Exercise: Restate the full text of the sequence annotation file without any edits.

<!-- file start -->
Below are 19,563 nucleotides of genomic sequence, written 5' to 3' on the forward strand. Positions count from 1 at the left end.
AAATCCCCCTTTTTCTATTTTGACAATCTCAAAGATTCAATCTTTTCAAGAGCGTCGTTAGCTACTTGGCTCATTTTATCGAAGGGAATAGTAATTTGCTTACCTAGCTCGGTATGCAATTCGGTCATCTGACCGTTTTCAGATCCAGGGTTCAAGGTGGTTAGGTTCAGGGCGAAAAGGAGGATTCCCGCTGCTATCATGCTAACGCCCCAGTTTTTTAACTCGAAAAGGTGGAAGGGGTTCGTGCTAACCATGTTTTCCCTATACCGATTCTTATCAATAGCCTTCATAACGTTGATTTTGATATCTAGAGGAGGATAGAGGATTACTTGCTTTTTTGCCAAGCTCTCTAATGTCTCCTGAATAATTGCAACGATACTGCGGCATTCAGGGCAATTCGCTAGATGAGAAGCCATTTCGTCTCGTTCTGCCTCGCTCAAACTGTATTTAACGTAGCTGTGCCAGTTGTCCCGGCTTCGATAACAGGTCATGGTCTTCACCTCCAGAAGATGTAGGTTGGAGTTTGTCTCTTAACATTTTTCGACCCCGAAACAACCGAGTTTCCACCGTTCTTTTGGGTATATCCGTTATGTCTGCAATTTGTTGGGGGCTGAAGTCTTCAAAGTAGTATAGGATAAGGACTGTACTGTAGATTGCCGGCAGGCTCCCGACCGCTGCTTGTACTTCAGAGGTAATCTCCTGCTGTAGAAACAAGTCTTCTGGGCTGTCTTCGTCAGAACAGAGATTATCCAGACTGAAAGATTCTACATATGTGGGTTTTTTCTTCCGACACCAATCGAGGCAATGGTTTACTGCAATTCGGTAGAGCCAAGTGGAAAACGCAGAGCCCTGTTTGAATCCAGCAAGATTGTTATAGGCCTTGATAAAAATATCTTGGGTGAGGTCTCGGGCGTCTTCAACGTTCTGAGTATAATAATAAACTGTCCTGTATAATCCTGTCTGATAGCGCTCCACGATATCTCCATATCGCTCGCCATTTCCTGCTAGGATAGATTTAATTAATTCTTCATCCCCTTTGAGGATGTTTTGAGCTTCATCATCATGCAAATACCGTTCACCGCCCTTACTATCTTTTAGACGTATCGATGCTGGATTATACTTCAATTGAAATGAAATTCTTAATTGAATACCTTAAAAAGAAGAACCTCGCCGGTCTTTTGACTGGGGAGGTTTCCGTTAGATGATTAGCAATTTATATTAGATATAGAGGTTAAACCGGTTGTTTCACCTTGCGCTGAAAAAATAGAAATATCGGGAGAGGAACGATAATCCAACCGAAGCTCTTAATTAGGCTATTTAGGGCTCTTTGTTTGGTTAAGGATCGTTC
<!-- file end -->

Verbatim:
Below are 19,563 nucleotides of genomic sequence, written 5' to 3' on the forward strand. Positions count from 1 at the left end.
AAATCCCCCTTTTTCTATTTTGACAATCTCAAAGATTCAATCTTTTCAAGAGCGTCGTTAGCTACTTGGCTCATTTTATCGAAGGGAATAGTAATTTGCTTACCTAGCTCGGTATGCAATTCGGTCATCTGACCGTTTTCAGATCCAGGGTTCAAGGTGGTTAGGTTCAGGGCGAAAAGGAGGATTCCCGCTGCTATCATGCTAACGCCCCAGTTTTTTAACTCGAAAAGGTGGAAGGGGTTCGTGCTAACCATGTTTTCCCTATACCGATTCTTATCAATAGCCTTCATAACGTTGATTTTGATATCTAGAGGAGGATAGAGGATTACTTGCTTTTTTGCCAAGCTCTCTAATGTCTCCTGAATAATTGCAACGATACTGCGGCATTCAGGGCAATTCGCTAGATGAGAAGCCATTTCGTCTCGTTCTGCCTCGCTCAAACTGTATTTAACGTAGCTGTGCCAGTTGTCCCGGCTTCGATAACAGGTCATGGTCTTCACCTCCAGAAGATGTAGGTTGGAGTTTGTCTCTTAACATTTTTCGACCCCGAAACAACCGAGTTTCCACCGTTCTTTTGGGTATATCCGTTATGTCTGCAATTTGTTGGGGGCTGAAGTCTTCAAAGTAGTATAGGATAAGGACTGTACTGTAGATTGCCGGCAGGCTCCCGACCGCTGCTTGTACTTCAGAGGTAATCTCCTGCTGTAGAAACAAGTCTTCTGGGCTGTCTTCGTCAGAACAGAGATTATCCAGACTGAAAGATTCTACATATGTGGGTTTTTTCTTCCGACACCAATCGAGGCAATGGTTTACTGCAATTCGGTAGAGCCAAGTGGAAAACGCAGAGCCCTGTTTGAATCCAGCAAGATTGTTATAGGCCTTGATAAAAATATCTTGGGTGAGGTCTCGGGCGTCTTCAACGTTCTGAGTATAATAATAAACTGTCCTGTATAATCCTGTCTGATAGCGCTCCACGATATCTCCATATCGCTCGCCATTTCCTGCTAGGATAGATTTAATTAATTCTTCATCCCCTTTGAGGATGTTTTGAGCTTCATCATCATGCAAATACCGTTCACCGCCCTTACTATCTTTTAGACGTATCGATGCTGGATTATACTTCAATTGAAATGAAATTCTTAATTGAATACCTTAAAAAGAAGAACCTCGCCGGTCTTTTGACTGGGGAGGTTTCCGTTAGATGATTAGCAATTTATATTAGATATAGAGGTTAAACCGGTTGTTTCACCTTGCGCTGAAAAAATAGAAATATCGGGAGAGGAACGATAATCCAACCGAAGCTCTTAATTAGGCTATTTAGGGCTCTTTGTTTGGTTAAGGATCGTTC